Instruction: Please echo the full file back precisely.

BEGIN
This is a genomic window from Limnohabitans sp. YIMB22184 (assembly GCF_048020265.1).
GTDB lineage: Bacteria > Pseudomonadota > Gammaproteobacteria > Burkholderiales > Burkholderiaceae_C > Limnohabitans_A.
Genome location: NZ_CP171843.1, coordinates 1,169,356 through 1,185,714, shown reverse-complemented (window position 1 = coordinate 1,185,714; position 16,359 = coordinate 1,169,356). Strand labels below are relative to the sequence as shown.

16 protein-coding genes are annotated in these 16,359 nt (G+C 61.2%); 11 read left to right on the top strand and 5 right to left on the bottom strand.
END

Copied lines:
This is a genomic window from Limnohabitans sp. YIMB22184 (assembly GCF_048020265.1).
GTDB lineage: Bacteria > Pseudomonadota > Gammaproteobacteria > Burkholderiales > Burkholderiaceae_C > Limnohabitans_A.
Genome location: NZ_CP171843.1, coordinates 1,169,356 through 1,185,714, shown reverse-complemented (window position 1 = coordinate 1,185,714; position 16,359 = coordinate 1,169,356). Strand labels below are relative to the sequence as shown.

16 protein-coding genes are annotated in these 16,359 nt (G+C 61.2%); 11 read left to right on the top strand and 5 right to left on the bottom strand.